Admit it: you know all the words to TLC's indelible hit "No Scrubs." It's a timeless anthem for independent women—not to mention a karaoke staple—and it was written by Kandi Burruss.
The Real Housewives of Atlanta star used to be in Atlanta R&B group Xscape, and Kandi wrote "No Scrubs" with another Xscape member, Tameka "Tiny" Harris. Now, in a recent interview with Rolling Stone, Tiny is opening up about the process behind their Grammy-winning hit. And it turns out "No Scrubs" was based on some romantic woes Kandi, who tied the knot with Todd Tucker this month, was going through herself.
"Well, me and Kandi, we were coming together to do a project for ourselves," Tiny tells Rolling Stone. "We were sitting down, coming up with ideas, and when we wrote, we would always come up with a concept first. And she had a concept 'cause she had been, like, 'I wanna talk about a screw-up, a guy that's a screw-up that doesn't have their own business in order.' It came from a previous relationship that she was in."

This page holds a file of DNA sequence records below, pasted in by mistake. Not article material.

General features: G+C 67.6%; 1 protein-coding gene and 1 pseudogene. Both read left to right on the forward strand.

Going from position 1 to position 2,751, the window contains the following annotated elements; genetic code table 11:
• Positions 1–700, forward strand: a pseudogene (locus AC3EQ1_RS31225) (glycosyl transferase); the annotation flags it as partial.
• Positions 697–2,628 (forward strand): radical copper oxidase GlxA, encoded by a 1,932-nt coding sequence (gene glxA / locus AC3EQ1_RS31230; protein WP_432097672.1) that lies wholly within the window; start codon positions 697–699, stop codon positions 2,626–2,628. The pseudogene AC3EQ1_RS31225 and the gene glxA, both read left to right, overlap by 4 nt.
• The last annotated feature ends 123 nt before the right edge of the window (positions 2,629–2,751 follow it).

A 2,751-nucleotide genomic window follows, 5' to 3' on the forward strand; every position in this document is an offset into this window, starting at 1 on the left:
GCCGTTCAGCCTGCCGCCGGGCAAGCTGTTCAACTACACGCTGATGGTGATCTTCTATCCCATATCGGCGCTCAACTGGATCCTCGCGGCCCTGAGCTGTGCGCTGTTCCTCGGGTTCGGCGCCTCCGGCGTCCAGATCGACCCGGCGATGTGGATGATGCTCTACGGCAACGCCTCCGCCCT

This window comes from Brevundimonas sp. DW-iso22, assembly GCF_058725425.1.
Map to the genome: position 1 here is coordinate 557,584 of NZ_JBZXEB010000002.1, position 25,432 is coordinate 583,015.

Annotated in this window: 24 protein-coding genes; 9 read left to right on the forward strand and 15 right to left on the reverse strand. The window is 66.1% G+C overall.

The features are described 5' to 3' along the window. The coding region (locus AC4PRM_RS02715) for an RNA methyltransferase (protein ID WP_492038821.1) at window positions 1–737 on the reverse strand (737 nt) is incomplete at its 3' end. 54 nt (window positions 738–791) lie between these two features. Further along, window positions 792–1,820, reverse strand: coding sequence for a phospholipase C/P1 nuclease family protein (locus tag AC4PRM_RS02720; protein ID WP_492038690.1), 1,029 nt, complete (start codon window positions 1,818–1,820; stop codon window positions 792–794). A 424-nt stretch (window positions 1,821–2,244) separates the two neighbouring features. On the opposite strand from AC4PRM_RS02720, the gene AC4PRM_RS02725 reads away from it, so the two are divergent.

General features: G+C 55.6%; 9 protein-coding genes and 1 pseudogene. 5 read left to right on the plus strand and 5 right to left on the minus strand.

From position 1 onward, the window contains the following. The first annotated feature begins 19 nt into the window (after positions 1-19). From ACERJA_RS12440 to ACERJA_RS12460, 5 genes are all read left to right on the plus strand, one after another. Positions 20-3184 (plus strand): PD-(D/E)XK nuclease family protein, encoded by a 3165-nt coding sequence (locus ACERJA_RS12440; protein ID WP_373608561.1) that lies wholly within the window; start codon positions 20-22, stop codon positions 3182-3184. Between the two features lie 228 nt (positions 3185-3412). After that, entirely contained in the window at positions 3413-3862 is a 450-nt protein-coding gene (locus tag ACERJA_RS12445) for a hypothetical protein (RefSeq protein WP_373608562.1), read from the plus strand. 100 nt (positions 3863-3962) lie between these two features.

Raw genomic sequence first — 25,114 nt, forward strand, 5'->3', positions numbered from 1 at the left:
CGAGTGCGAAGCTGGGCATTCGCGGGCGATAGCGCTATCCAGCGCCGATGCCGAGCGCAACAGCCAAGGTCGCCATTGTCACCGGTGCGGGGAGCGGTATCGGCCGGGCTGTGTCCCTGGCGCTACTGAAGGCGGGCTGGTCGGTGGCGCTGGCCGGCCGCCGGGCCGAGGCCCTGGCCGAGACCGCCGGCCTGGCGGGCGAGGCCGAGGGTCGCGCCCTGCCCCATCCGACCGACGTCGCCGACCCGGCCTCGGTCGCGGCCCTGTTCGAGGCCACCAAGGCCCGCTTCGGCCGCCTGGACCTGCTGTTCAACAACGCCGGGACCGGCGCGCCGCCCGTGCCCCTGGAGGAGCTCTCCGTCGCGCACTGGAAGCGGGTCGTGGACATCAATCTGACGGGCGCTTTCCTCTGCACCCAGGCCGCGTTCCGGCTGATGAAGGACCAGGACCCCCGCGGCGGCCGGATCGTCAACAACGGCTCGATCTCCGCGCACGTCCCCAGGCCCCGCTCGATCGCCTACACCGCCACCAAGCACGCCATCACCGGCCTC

Kandi and Tameka may have initially written the song for themselves, but once other people in the music industry heard an early version of the track, they realized it had hit potential—and they wanted TLC to take it to the top of the charts.
"We brought it to life on our own song for ourselves, and then the producer She'kspere had played it for some of the powers that be at LaFace [Records], and they immediately were like, we want this song for TLC. And he came back to us, and we were kind of thinking about it. We were kind of like, 'This is a hit for us. Like, we really feel like we can make it off this song.' Because at this time, Xscape just broke up, and we were really trying to find our way.
Looking back these days, however, Tameka isn't bitter that it wasn't an Xscape track. "It was probably the best thing we probably could have ever ever did by giving TLC that 'No Scrubs' record," she says. And her reasons are simple: "It gave me a Grammy. And two, it put us in a different light than just being artists. It gave us another outlet, like, 'OK, these are songwriters. Grammy-winning songwriters.' So it was a different category, a different level for my life. I had been a successful artist but never a successful writer."